Sadly, what mountains are best for – contemplation, is not something they allow. No matter how fine the weather, more than 5 minutes of inactivity is the catalyst for a state of cold which is hard to get rid of.
I remember the views from every peak on which I have stood in the last 16 years. I also remember that every time I wanted to remain, to contemplate the great vastness, the insignificance of our hubris, the glorious testament to time and patience before me, I was always run off by the setting sun, 80mph winds, impeding frost bite, threatening cold or rain. As a matter of fact, in the last 16 years I have never spent more than 20 minutes at the summit of a mountain.
But only today did I realize that no matter the splendor of that view from the roof of the world – above clouds and pettiness – it is the presence in the mountains, whether in a valley or on a ridge, which is most gratifying. It is there, around, as opposed to on top the mountain, which lends one more time to observe and contemplate and listen to the great secrets which long ago every person knew.
And though I realized this, and with ever growing weakness from hunger, sleep deprivation, lack of oxygen and thirst, I still kept moving forward and higher.
But with every step my head grew more faint, my stomach more uneasy. As the water in my camel pack froze and wind began to pick up, every step became harder, and every time I would stop I nearly fell asleep on my feet. With the dehydration and increased altitude the headache returned to add to my joy. I began to feel dizzy and to stumble on the uneven and constantly changing path. What I thought would be a steadier climb turned out to be an alternating field of sand, scree and boulder. But in the moonlight I could not have known that traversing along the east side of the ridge would have allowed for a more constant, and therefore easier, assent.
Why, oh why did I not go to the north side where there is snow and ice and climbing makes more sense? The problem with sand and scree is that so often you need to take 2-3 steps in order to move forward 1. The constant sliding back and near rock slides which are avoided by draining spurts of energy, are the inglorious end to many a summit bid. For every 10 second burst of energy I needed a 4 minute rest. My fingers and toes grew more numb, and because I was not moving fast or continually enough, my body temperature kept falling.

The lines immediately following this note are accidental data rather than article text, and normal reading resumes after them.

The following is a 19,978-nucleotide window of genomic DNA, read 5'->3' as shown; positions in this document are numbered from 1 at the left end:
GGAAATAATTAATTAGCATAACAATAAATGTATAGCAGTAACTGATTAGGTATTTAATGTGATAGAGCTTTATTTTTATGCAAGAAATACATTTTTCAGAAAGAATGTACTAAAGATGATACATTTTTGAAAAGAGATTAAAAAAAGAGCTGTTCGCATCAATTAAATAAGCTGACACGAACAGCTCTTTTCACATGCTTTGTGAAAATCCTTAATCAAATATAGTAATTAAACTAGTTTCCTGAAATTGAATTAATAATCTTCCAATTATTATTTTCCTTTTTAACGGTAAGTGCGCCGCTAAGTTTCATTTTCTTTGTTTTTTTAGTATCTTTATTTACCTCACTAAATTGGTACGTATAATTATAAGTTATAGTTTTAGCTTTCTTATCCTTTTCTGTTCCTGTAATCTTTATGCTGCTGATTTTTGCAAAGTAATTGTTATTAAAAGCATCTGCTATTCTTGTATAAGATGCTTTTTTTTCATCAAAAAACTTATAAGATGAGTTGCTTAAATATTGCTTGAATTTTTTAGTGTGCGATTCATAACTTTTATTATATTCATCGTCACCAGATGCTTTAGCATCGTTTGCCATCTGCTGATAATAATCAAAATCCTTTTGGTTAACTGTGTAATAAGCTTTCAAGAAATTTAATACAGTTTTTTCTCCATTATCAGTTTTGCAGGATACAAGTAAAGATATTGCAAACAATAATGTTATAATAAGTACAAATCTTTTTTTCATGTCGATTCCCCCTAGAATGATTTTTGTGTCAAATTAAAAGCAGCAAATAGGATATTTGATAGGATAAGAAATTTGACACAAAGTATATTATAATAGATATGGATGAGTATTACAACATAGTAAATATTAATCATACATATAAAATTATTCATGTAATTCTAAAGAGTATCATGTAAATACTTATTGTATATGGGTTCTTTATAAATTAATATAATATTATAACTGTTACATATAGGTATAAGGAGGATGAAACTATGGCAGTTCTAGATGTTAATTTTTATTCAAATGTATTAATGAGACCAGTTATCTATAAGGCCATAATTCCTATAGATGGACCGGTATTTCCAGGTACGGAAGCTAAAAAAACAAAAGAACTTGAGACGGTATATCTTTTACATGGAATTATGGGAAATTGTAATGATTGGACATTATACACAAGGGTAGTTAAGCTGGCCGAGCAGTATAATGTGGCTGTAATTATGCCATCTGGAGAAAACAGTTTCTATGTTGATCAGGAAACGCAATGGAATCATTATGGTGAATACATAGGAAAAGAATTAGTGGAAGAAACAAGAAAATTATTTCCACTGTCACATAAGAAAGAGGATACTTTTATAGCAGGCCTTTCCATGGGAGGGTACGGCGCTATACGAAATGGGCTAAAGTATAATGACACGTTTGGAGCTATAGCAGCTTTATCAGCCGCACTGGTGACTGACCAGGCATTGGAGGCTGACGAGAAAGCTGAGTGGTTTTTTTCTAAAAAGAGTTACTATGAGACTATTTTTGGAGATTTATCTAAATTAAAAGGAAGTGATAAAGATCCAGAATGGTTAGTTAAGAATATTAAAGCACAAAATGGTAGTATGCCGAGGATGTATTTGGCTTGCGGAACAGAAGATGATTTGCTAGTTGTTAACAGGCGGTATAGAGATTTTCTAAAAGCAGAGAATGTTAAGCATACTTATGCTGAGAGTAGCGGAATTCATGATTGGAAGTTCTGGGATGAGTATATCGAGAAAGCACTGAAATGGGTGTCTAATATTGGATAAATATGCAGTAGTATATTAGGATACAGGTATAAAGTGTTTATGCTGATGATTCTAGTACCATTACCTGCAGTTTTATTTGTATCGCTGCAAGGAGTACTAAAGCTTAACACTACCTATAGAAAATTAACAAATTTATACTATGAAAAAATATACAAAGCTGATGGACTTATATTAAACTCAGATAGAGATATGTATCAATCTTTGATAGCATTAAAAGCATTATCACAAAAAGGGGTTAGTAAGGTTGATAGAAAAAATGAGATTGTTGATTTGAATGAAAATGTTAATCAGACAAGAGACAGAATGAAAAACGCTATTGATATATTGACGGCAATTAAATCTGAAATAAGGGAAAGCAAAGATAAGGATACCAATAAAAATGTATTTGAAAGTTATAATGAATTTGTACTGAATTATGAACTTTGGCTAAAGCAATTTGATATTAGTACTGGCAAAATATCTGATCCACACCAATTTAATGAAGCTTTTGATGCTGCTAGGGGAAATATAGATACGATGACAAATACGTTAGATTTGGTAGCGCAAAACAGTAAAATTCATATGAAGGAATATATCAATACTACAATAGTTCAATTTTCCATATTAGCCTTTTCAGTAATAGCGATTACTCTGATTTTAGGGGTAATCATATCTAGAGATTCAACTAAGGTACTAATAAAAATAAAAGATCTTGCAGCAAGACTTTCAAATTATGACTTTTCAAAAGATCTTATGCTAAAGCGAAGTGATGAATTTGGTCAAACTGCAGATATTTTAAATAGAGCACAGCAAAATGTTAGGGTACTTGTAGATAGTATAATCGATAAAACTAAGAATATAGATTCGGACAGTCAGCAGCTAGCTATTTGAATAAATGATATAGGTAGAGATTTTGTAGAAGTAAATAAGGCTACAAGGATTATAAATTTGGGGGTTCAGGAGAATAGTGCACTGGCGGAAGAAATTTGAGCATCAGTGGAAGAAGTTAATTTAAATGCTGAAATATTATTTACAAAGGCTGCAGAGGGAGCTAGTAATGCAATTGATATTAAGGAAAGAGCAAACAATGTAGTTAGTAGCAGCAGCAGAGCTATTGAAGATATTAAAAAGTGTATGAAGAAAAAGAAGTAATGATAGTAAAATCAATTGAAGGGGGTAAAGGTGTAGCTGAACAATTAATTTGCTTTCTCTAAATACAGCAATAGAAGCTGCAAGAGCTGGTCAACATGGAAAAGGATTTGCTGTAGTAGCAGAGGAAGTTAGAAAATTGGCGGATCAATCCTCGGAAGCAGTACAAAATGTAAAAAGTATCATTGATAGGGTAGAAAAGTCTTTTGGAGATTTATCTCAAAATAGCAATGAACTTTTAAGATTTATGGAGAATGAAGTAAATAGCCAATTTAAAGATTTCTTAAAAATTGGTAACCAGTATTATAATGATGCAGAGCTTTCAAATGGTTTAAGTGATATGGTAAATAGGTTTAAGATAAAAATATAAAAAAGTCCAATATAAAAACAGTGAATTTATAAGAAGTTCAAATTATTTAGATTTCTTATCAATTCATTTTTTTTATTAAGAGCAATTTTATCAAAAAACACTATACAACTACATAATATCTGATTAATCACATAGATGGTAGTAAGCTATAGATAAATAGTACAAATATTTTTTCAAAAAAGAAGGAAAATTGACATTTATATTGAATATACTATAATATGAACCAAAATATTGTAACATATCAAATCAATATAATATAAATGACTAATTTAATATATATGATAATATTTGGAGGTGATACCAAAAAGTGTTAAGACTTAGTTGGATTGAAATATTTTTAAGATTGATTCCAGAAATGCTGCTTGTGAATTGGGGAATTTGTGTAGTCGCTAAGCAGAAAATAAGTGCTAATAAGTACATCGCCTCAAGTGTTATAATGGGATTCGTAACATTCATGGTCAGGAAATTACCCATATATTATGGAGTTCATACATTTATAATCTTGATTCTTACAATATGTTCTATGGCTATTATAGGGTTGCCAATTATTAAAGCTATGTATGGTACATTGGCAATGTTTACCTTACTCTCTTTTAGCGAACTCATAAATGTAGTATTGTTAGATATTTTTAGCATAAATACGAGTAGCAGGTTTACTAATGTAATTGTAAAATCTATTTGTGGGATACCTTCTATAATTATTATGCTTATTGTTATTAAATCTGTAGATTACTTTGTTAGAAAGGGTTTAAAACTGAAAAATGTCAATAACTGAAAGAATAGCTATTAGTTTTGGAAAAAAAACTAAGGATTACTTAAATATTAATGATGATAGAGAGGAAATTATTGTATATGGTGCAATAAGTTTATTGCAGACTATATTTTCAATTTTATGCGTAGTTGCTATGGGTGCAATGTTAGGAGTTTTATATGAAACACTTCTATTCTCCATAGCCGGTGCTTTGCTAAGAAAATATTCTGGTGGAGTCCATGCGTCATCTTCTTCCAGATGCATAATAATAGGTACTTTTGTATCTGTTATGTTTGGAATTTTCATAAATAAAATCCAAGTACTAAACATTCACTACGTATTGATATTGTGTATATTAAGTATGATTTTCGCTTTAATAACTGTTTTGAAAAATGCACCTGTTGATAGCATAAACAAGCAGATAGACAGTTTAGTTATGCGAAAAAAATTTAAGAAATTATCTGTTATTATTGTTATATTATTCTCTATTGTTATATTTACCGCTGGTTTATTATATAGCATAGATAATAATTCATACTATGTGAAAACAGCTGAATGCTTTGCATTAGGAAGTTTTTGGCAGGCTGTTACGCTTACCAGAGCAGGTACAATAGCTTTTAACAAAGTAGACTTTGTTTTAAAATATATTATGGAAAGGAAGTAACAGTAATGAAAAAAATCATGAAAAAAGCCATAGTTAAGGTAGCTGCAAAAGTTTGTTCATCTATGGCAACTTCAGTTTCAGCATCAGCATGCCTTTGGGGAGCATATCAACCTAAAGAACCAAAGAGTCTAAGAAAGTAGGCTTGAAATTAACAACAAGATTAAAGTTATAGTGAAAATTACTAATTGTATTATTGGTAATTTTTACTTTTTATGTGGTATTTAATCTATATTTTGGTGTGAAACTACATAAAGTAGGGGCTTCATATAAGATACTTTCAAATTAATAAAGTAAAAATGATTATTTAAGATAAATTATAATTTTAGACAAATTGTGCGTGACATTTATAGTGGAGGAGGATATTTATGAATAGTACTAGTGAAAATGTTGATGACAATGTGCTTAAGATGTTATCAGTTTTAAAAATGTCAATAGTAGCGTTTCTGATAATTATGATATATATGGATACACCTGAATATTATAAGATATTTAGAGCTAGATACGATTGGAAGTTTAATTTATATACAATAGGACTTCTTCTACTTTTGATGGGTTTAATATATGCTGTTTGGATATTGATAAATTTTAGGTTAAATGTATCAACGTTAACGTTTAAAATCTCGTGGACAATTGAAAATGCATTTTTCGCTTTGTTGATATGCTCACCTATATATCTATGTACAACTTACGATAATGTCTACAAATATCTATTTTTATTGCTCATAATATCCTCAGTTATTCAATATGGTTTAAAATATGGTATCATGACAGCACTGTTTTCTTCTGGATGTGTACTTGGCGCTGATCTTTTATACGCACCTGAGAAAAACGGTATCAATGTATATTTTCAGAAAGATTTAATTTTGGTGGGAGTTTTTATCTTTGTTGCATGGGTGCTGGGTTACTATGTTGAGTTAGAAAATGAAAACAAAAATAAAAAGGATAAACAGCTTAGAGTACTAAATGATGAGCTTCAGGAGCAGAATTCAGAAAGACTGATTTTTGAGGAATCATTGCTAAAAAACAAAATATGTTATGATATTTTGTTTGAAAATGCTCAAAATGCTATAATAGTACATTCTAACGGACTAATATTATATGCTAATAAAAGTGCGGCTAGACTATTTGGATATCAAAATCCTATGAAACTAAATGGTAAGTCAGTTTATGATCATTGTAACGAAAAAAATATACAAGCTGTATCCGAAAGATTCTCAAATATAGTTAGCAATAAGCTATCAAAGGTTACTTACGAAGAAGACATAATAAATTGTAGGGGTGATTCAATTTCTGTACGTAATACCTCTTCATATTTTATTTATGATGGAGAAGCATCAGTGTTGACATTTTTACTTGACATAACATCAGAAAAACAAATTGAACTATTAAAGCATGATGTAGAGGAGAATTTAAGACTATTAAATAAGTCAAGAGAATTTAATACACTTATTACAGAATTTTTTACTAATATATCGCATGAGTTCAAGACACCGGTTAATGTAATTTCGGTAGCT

I have now stopped and urged myself to turn around a hundred times. But after shacking myself from sleep and looking up to see how close the summit seemed to be, I would again venture a few steps. A few steps closer, a few steps higher, and the cycle repeats. I wished the sun would rise already and chase away the ominous shadows, but it remained bleak and dark and cold.
An agonizing hour later the grayness of the east began to take on a reddish hue. Finally the light is come! I stood gazing at the peak above and at the valley below. What splendor am I about to witness with the rising sun! I turned again toward the peak, took two steps, and in a moment realized I am still alone – the other climbers had not even started yet. My vision blurry, my head swimming, my water inaccessible; if I collapse and hit my head on a rock… I am alone. Even if the sun lights for me a golden path, that path would still take me through unstable ground at 30-45 degree angles. And if now I barely take 3 steps before almost falling from weakness…
With the summit so close I could taste it, I took out my GPS, marked my elevation at 5200m (my personal record), turned around and headed back to the hut.
Either as a consolation, or mocking, the sun rise was resplendent. I did not waste the opportunity to stop and gaze for as long as the wind would allow me.
As I approached the hut at 7:30a.m, the 5 Mexican climbers met me on the trail a few hundred paces from the hut. I told them about the trail, wished them luck, stumbled into the hut, made a cup of instant soup and passed out.